Marketing Mondays will be back on the 21st. In the meantime, I hope you'll enjoy my accounts of What I Saw This Summer
Yechel Gagnon and Alexandre Masino were my Montreal hosts. They not only put me up, they drove me around the city, so I got much more than a tourist’s eye view of the city. It turned out they both had work on public view in the city, so not only did I get to see art in Montreal, I got to see their art.
And not only did I get to see their art in public, I got to visit their studios. (Gagnon and Masino built a studio behind their home, a light-filled, two-story contemporary box that fits in perfectly with its surroundings. Each artist works very differently, so while their spaces may have the same configuration, each setup is quite different.) .
We begin with Gagnon, who has an enormous permanent installation in the school of Pharmacy of the University of Montreal, above. Gagnon works in carved plywood. Her installation, Osmose, is 12 by 40 feet, installed in the four-story-high center of the Jean-Coutu Pavilion. Viewable from balconies on three levels, it’s the only artwork in the space, which is exactly as it should be—just the architecture and this enormous relief work. There’s a landscape quality to it, like a Japanese brush painting, with a delicacy of line—surprising given the scale and the means by which the work is carved: with a router. The dark passages are the glue used to bind the layers of ply. The fluid quality provides a welcome counterpoint to the rectilinearity of the space.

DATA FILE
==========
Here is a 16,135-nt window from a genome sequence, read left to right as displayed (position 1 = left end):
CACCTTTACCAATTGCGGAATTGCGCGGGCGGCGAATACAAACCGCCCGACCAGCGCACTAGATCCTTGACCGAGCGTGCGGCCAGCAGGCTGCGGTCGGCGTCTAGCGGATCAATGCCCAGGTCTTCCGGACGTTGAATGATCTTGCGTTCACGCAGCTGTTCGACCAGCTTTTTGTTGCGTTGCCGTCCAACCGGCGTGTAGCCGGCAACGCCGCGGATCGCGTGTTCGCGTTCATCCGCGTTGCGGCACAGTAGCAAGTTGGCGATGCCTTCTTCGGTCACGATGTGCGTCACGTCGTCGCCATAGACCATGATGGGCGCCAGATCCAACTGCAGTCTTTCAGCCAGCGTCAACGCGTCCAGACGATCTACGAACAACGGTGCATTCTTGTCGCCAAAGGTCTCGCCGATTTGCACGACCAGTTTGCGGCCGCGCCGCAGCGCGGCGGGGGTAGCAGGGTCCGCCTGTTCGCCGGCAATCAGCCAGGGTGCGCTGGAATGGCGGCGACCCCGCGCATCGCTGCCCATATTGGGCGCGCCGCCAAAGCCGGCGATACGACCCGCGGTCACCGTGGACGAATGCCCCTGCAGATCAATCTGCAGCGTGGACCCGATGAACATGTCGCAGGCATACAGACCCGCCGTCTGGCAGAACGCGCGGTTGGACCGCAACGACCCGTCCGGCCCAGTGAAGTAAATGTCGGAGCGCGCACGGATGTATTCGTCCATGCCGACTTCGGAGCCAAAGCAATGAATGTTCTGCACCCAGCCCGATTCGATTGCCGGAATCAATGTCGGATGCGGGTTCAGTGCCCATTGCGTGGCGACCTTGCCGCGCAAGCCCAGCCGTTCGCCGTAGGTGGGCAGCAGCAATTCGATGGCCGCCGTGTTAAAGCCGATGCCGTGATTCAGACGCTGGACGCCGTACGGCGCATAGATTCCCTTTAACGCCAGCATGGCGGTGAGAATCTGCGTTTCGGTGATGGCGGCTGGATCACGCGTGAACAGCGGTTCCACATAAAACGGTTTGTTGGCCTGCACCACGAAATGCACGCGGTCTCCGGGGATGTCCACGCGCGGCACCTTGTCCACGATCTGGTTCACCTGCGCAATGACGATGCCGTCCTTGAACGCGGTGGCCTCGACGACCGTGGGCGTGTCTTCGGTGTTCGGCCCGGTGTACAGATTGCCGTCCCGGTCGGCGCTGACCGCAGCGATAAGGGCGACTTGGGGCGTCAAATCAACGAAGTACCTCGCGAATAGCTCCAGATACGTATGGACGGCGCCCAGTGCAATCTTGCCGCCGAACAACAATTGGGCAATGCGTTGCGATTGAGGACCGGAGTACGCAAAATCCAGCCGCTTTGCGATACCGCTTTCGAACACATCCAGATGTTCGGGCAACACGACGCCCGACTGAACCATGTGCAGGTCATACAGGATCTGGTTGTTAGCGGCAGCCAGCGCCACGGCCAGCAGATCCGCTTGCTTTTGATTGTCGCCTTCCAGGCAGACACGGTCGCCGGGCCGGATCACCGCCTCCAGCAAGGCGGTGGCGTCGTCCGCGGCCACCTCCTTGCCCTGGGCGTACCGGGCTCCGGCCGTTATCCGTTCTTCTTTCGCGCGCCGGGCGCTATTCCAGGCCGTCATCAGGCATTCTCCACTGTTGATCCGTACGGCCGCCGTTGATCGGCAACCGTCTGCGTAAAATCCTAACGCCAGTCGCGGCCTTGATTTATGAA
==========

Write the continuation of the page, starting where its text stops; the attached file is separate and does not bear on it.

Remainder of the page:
The corner detail above shows you the surface of Gagnon's work
The just-completed work above is ready for delivery and installation. Note the full-size ink drawing next to it and the maquette on the floor
Masino with a tray of paint in cans (artists who work in encaustic do work differently from oil painters)
The easel, above, and its prodigiously textured surface:
Above, an exquisite still life
This large painting, shown at Boon Gallery in Salem, Mass., in 2005, is from a series called Sanctuaire.